During the service we shall give an offering. Some of you are now giving online, so we want to thank you for that. Church offering is a time during our service where people from all walks of life can financially support the mission of the church. To help prepare for the service and to give an offering later, let us reflect on this story. It’s from Genesis 12 and it’s about Abraham and Sarah. Abraham is pretty old and has no child, and has lived in this particular town all his life together with his wife and extended family. He’s got a nice life, nice family and he knows everyone in town. He’s comfortable! So God comes to him and says, “Abraham, I want you to leave your hometown, and I want you to travel to this land that I’m going to show you.” God didn’t even reveal the end destination – He just told Abraham to get moving. The Bible says that THE NEXT DAY, Abraham loaded up and moved. I want to teach you a principle that I see in this story, in fact, I see it all throughout the Bible. The blessings of God always follow obedience. Let me say that one more time…the blessings of God always follow obedience. In other words, we obey first, then we’re blessed. I know you’re thinking…”If God would give me a raise, then I would be generous.” But it doesn’t work that way. I know you’re thinking, “If God would give me some financial blessings, then I would obey the Bible.” That’s not how it happens. We obey God, even when it’s tough, even when it’s hard, even when it makes us uncomfortable. That’s how Christianity and faith work. Abraham went on to become the father of a great nation – the Jewish people. He was famous, blessed and important. God blessed him with a family. In fact, the Bible says that all the people on the earth would be blessed through Abraham. But none of that happened until after Abraham obeyed. One of the big reasons we give is to obey God. We give generously because that’s what the Bible teaches. Even if it makes us uncomfortable, we want to be obedient to God. The blessings of God will follow our obedience of God. So let’s pray and ask God to bless the oﬀering we will give this morning. I’m going to pray that God would bless everyone who obediently gives to His purposes.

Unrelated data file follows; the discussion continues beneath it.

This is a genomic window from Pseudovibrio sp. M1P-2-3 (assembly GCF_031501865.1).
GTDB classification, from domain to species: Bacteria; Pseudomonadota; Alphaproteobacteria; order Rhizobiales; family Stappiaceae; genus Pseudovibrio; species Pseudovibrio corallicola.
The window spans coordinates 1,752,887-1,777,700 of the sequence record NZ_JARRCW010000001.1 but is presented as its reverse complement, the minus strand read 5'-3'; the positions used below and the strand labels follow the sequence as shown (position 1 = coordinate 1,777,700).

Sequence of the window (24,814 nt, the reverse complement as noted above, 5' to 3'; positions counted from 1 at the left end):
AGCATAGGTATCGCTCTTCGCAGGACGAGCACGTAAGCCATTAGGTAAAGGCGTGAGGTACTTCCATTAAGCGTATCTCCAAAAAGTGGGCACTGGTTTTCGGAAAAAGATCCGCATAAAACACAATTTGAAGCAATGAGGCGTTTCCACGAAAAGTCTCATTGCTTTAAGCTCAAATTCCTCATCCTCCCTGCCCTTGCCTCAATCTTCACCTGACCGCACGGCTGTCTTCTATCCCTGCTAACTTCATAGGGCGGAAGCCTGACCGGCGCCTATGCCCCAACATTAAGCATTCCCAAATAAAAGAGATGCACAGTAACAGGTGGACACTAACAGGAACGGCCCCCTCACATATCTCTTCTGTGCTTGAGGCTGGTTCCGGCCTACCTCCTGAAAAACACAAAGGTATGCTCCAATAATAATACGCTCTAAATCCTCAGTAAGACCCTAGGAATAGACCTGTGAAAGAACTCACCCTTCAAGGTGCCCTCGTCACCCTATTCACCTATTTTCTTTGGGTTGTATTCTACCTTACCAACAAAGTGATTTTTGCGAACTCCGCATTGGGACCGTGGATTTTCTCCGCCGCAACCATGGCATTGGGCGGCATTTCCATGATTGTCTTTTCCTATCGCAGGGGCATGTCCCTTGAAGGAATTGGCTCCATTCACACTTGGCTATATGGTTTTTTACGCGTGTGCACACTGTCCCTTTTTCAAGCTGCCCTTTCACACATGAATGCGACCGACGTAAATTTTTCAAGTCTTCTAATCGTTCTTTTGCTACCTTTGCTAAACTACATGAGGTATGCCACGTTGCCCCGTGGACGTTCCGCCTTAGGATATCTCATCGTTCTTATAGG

My name is Barnabas Sibusiso Nqindi, rector of St Barnabas-Bluff. I enjoy a good debate and I love to see people grow in the knowledge of our Lord Jesus Christ